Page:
In recent years abortion has generated an intense public debate, which is reflected in constantly changing federal and state legislative and administrative responses. With the decision of the United States Supreme Court in Roe v. Wade, 410 U.S. 113, 93 S. Ct. 705, 35 L. Ed. 2d 147 (1973), the issue assumed a new dimension.*fn1 In that case, the Court ruled that during the first trimester of a pregnancy the state has no role in the abortion decision, which "must be left to the medical judgment of the pregnant woman's attending physician." Id. at 164, 93

S. Ct. at 732. In the second trimester, the state may "regulate the abortion procedure in ways that are reasonably related to maternal health." Id. During the third trimester, the state may "regulate, and even proscribe, abortion except where it is necessary, in appropriate medical judgment, for the preservation of the life or health of the mother." Id. at 164-65, 93 S. Ct. at 732.

After Roe v. Wade, indigent women received funding for abortions under Medicaid, a joint federal-state program of medical care for the needy. In the three years between the Roe v. Wade decision and the enactment of N.J.S.A. 30:4D-6.1 in 1975, New Jersey did not restrict state Medicaid funding for abortions. See Statement to S-528 (1975); Right to Choose v. Byrne, 165 N.J. Super. 443, 446 (Ch.Div.1979) (Right to Choose I). In N.J.S.A. 30:4D-6.1, however, the New Jersey Legislature restricted state Medicaid funds to abortions needed to preserve the life, but not the health, of the mother. Subsequently, in September, 1976, Congress adopted the first version of the "Hyde Amendment," which, in terms similar to the present version,*fn2 provided that federal Medicaid funds should not be used to pay for abortions except where the life of the mother would be endangered. Pub.L.No. 94-439, § 209, 90 Stat. 1434. The 1977 version of the Hyde Amendment, Pub.L.No. 95-205, 91 Stat. 1460, however, extended the permissible use of Medicaid funds to situations in which the mother was the victim of rape or incest, or where two physicians determined "severe and long-lasting physical health damage to the mother would result if the pregnancy were carried to term. . . ." Although that version of the Hyde Amendment permitted funding for abortions to prevent serious injury, N.J.S.A. 30:4D-6.1 restricts funding to abortions to preserve the life of the mother. Thus,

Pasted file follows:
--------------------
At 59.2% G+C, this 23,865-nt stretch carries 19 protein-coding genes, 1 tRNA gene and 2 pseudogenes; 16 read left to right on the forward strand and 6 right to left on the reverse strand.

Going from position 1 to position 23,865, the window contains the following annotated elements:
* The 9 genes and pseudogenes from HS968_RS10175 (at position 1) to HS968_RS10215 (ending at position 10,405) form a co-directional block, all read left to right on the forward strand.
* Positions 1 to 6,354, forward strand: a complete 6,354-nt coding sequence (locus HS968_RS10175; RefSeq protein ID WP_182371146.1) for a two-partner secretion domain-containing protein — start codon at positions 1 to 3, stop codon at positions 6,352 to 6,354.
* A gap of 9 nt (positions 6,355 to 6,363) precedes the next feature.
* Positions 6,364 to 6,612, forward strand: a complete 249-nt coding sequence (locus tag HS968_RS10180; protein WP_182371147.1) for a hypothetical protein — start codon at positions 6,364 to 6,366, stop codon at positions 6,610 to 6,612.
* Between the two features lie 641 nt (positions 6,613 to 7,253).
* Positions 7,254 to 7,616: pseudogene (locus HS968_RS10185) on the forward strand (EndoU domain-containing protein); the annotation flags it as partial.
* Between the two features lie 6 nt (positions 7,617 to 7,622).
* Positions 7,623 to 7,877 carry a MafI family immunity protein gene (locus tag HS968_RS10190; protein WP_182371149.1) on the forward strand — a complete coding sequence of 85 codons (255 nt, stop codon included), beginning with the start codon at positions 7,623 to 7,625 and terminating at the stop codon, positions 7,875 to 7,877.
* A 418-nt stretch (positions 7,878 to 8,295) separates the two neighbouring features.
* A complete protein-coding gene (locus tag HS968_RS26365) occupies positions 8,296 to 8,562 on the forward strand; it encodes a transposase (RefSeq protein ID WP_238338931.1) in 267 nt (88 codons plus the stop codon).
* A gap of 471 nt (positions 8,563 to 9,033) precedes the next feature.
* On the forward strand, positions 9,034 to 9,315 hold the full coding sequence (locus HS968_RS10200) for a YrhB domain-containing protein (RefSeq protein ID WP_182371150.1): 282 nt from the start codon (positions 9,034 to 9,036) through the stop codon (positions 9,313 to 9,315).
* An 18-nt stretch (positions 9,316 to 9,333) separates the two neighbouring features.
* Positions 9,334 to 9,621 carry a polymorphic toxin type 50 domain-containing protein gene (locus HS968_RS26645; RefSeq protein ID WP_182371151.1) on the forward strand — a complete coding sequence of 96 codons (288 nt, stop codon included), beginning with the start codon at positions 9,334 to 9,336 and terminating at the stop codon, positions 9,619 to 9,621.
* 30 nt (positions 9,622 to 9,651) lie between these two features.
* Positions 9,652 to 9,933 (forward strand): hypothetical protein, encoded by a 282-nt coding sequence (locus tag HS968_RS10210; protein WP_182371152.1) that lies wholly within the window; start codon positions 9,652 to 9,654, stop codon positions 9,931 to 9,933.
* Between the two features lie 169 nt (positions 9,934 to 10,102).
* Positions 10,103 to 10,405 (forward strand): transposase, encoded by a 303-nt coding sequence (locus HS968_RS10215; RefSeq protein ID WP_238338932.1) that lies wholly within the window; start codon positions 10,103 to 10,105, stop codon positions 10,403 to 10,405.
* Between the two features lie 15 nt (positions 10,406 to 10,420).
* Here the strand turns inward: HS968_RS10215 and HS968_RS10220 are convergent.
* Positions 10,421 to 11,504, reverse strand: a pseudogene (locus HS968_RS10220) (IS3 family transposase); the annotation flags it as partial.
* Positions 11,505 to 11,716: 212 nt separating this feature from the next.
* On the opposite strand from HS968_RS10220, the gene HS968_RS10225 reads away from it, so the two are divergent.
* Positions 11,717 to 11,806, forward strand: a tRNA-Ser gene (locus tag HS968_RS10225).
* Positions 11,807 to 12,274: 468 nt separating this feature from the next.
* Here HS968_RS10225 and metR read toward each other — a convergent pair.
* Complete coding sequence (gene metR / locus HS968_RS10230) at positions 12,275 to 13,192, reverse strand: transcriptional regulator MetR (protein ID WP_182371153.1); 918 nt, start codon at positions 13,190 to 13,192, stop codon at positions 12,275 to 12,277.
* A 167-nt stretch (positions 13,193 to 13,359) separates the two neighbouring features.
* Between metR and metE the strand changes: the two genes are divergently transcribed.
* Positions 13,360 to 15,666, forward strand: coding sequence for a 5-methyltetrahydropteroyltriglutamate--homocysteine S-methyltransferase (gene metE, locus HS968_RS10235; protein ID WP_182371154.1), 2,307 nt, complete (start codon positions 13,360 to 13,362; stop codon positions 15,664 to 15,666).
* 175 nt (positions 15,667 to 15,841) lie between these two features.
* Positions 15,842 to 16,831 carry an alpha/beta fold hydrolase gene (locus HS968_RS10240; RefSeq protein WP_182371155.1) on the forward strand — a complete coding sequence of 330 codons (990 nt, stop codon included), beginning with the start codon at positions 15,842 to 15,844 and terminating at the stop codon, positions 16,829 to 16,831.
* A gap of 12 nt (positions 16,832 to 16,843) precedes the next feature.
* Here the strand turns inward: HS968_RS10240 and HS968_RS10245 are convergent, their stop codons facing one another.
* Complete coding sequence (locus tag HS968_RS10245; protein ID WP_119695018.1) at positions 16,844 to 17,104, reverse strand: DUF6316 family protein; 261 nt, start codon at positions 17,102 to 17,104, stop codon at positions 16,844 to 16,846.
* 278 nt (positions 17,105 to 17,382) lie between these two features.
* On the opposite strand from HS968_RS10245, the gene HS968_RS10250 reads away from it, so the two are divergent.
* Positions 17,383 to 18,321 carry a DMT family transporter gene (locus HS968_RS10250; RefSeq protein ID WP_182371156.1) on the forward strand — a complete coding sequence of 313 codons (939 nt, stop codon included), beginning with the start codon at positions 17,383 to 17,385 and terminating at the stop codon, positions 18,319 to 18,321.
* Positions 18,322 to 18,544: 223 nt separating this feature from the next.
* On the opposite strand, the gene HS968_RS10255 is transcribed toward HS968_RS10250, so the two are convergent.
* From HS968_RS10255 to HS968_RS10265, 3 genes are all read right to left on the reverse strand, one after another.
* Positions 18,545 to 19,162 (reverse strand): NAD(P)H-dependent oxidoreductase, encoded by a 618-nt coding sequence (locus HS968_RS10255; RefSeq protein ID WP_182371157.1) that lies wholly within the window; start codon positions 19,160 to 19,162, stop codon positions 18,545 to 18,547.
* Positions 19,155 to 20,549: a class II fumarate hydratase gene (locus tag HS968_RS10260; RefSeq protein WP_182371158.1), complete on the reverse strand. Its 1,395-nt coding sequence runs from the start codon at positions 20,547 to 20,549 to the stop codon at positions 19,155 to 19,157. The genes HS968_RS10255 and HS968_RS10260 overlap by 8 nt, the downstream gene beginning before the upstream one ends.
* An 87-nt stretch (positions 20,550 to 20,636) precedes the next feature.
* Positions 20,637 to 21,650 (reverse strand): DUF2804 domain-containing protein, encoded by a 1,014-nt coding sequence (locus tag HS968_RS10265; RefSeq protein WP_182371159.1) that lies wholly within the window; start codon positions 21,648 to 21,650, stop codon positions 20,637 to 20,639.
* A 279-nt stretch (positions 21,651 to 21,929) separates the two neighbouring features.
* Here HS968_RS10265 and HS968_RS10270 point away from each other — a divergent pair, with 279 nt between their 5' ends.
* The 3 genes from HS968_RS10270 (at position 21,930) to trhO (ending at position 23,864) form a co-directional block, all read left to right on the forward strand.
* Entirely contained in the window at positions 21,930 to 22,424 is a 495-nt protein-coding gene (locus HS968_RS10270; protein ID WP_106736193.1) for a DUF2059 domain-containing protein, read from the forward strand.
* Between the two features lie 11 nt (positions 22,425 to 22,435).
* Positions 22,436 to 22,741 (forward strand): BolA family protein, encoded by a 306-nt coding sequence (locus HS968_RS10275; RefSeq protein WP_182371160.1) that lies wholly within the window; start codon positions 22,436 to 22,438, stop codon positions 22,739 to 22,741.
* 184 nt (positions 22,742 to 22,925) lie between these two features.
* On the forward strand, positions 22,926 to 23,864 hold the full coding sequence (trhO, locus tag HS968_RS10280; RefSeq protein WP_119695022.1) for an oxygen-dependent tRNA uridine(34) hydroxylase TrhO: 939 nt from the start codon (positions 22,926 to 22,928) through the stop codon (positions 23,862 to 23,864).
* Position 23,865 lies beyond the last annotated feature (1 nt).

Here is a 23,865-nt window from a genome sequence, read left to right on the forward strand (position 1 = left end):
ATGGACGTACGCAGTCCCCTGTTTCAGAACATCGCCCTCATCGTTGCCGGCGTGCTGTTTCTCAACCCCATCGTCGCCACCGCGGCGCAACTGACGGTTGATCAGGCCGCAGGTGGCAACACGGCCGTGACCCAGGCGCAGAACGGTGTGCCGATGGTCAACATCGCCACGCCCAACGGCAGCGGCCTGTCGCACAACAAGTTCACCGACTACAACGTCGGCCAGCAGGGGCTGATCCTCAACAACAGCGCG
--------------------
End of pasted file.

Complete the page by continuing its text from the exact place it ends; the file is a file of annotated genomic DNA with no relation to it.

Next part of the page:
the state statute is more restrictive than the 1977 Hyde Amendment.